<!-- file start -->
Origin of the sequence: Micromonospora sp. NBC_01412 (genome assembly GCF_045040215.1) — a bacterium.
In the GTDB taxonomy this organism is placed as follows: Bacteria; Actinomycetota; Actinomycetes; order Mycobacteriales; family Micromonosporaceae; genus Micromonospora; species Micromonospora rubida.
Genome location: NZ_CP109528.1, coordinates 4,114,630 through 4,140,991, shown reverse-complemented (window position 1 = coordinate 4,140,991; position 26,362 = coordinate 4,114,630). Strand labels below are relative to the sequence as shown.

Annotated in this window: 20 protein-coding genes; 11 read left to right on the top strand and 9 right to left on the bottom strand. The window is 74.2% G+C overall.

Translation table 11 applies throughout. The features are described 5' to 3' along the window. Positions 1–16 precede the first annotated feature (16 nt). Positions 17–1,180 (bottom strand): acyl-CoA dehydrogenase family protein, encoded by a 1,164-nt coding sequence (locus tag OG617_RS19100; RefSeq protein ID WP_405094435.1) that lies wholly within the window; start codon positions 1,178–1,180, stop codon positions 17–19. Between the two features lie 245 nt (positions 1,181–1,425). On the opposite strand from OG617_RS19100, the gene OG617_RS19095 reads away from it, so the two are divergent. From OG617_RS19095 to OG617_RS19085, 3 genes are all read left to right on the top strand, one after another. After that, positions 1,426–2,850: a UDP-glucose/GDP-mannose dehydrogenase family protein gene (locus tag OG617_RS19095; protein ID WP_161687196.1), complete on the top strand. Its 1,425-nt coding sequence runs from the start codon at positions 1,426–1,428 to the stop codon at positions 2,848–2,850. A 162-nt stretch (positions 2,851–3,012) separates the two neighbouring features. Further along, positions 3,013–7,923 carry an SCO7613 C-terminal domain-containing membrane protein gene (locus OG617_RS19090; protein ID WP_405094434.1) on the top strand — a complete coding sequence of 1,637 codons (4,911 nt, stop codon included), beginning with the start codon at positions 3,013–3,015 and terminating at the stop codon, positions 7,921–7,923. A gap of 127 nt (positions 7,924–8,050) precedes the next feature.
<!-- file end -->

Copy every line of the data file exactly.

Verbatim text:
Origin of the sequence: Micromonospora sp. NBC_01412 (genome assembly GCF_045040215.1) — a bacterium.
In the GTDB taxonomy this organism is placed as follows: Bacteria; Actinomycetota; Actinomycetes; order Mycobacteriales; family Micromonosporaceae; genus Micromonospora; species Micromonospora rubida.
Genome location: NZ_CP109528.1, coordinates 4,114,630 through 4,140,991, shown reverse-complemented (window position 1 = coordinate 4,140,991; position 26,362 = coordinate 4,114,630). Strand labels below are relative to the sequence as shown.

Annotated in this window: 20 protein-coding genes; 11 read left to right on the top strand and 9 right to left on the bottom strand. The window is 74.2% G+C overall.

Translation table 11 applies throughout. The features are described 5' to 3' along the window. Positions 1–16 precede the first annotated feature (16 nt). Positions 17–1,180 (bottom strand): acyl-CoA dehydrogenase family protein, encoded by a 1,164-nt coding sequence (locus tag OG617_RS19100; RefSeq protein ID WP_405094435.1) that lies wholly within the window; start codon positions 1,178–1,180, stop codon positions 17–19. Between the two features lie 245 nt (positions 1,181–1,425). On the opposite strand from OG617_RS19100, the gene OG617_RS19095 reads away from it, so the two are divergent. From OG617_RS19095 to OG617_RS19085, 3 genes are all read left to right on the top strand, one after another. After that, positions 1,426–2,850: a UDP-glucose/GDP-mannose dehydrogenase family protein gene (locus tag OG617_RS19095; protein ID WP_161687196.1), complete on the top strand. Its 1,425-nt coding sequence runs from the start codon at positions 1,426–1,428 to the stop codon at positions 2,848–2,850. A 162-nt stretch (positions 2,851–3,012) separates the two neighbouring features. Further along, positions 3,013–7,923 carry an SCO7613 C-terminal domain-containing membrane protein gene (locus OG617_RS19090; protein ID WP_405094434.1) on the top strand — a complete coding sequence of 1,637 codons (4,911 nt, stop codon included), beginning with the start codon at positions 3,013–3,015 and terminating at the stop codon, positions 7,921–7,923. A gap of 127 nt (positions 7,924–8,050) precedes the next feature.